Hacker trail leads to Germany

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Sunday, 13 February, 2000, 22:32 GMT Hacker inquiry leads to Germany

eBay was one of the sites targeted by hackers

Detectives believe a cyberspace onslaught mounted against some of the world's most popular internet sites may have originated in Germany.

The FBI-led National Infrastructure Protection Center (NIPC) is investigating a hacker called Mixter who may be based in Germany, Die Welt newspaper said.

Mixter is thought to break into networks with a programme called Stacheldraht (Barbed Wire).

The NIPC launched its investigation following denial of service attacks on several popular websites last week, including Yahoo, Buy.com, eBay, Amazon.com and CNN.com.

Zombie computers

Computer security company Network Associates Inc said a computer in Germany had been identified as one of the so-called "zombies" used to launch the attacks and had since been disconnected from the internet.

Experts believe the hackers secretly installed their attack software on zombie computers, setting them up as accomplices in their attack.

In a denial of service attack, the zombie computers send commands to high capacity computers that flood the affected website with millions of messages, blocking access to users.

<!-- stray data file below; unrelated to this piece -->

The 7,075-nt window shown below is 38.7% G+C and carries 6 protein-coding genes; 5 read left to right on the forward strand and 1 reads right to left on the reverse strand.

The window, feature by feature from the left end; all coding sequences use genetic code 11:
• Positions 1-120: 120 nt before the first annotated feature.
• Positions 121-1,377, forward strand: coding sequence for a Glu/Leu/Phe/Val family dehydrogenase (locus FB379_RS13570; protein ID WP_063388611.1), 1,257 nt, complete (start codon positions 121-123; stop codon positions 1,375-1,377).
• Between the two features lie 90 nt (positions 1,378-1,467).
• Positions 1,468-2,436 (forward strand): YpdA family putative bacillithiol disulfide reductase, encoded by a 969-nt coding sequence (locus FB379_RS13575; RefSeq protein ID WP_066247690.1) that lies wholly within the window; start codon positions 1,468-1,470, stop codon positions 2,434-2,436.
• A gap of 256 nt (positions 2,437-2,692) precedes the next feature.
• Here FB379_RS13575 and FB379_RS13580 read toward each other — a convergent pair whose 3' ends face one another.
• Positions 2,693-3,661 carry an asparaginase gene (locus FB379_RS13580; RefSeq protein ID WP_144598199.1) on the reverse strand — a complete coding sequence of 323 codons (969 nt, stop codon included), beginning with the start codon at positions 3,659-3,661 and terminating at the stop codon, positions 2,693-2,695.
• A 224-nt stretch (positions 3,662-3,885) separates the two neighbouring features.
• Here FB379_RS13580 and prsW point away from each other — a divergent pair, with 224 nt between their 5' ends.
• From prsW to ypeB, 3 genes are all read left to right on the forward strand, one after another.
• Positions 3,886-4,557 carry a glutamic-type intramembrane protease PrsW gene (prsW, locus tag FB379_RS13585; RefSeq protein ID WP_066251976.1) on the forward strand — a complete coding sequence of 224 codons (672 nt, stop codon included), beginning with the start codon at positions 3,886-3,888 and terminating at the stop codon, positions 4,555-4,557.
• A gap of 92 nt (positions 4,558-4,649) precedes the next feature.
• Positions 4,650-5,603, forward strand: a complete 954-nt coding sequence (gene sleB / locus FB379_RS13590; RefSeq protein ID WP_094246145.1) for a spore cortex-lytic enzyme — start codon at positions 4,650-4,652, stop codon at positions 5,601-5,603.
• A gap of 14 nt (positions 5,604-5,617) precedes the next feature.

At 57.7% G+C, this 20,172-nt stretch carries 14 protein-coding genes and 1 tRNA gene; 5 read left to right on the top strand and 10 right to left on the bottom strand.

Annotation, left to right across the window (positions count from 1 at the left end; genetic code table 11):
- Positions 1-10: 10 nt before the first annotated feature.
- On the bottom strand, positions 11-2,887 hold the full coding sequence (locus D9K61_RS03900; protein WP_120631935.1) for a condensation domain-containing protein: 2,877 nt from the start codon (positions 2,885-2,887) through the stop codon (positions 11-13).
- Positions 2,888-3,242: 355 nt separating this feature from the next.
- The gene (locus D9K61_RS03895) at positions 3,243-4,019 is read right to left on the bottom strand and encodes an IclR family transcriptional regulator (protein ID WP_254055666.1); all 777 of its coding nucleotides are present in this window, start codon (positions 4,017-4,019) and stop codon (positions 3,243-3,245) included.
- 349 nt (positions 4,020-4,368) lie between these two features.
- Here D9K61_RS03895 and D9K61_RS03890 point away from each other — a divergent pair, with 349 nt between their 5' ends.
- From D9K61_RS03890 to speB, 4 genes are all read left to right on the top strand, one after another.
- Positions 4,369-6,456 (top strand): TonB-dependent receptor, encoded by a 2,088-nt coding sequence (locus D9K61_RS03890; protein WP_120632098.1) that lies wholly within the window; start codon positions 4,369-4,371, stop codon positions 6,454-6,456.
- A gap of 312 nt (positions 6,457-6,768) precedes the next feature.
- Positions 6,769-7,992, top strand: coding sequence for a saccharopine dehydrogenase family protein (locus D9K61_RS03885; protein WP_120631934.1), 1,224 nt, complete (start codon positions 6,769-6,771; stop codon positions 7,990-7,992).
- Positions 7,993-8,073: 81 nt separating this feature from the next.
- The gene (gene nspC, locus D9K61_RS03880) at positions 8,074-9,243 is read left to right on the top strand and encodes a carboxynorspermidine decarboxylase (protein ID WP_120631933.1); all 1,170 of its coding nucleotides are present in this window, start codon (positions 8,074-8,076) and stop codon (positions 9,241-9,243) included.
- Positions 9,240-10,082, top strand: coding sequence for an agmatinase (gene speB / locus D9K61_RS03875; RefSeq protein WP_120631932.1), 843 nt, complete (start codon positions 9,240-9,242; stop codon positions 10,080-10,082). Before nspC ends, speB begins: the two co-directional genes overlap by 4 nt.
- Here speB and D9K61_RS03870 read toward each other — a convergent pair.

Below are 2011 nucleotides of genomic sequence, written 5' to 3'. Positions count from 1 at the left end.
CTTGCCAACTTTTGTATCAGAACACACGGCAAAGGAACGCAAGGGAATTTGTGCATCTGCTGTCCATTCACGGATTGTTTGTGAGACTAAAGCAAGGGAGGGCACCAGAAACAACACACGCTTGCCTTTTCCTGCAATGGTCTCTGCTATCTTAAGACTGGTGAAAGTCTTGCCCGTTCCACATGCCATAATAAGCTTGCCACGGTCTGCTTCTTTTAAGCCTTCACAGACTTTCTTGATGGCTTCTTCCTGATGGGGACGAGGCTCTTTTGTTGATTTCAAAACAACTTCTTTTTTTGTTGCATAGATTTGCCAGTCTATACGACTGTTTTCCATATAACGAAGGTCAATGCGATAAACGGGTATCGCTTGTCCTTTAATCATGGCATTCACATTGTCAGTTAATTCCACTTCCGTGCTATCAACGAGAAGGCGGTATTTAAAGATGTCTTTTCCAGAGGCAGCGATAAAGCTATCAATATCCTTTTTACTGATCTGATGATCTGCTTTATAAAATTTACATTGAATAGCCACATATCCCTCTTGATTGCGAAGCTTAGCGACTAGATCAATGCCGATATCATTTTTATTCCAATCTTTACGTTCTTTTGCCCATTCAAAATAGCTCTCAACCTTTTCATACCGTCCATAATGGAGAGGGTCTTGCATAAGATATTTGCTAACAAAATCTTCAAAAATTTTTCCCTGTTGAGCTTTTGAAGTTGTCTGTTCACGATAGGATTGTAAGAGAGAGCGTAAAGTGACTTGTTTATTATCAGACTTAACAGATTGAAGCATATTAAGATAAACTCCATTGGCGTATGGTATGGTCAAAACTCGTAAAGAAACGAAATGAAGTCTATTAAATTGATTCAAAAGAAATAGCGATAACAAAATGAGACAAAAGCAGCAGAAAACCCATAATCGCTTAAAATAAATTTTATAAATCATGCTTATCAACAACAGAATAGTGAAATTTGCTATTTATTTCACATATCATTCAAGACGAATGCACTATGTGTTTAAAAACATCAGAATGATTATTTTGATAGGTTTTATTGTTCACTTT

Bill Clinton: Security review It is the cyber equivalent of jamming a telephone switchboard by making hundreds of calls simultaneously.

The University of California in Santa Barbara said that its computer system was used to aim the attack on the CNN website.

Kevin Schmidt, network programmer at the university's Santa Barbara campus said a desktop computer in a research lab was electronically broken into by a hacker before Tuesday night's attack on CNN.

Investigators may have to go through computer transaction records at dozens, possibly hundreds, of company sites, university computer systems and other places in order to track down the hackers.

The attacks will top the agenda when US President Bill Clinton meets the nation's top computer security experts later this week.

Mr Clinton is proposing a $2bn security programme to protect the country's most important computer systems


-- Martin Thompson (mthom1927@aol.com), February 14, 2000

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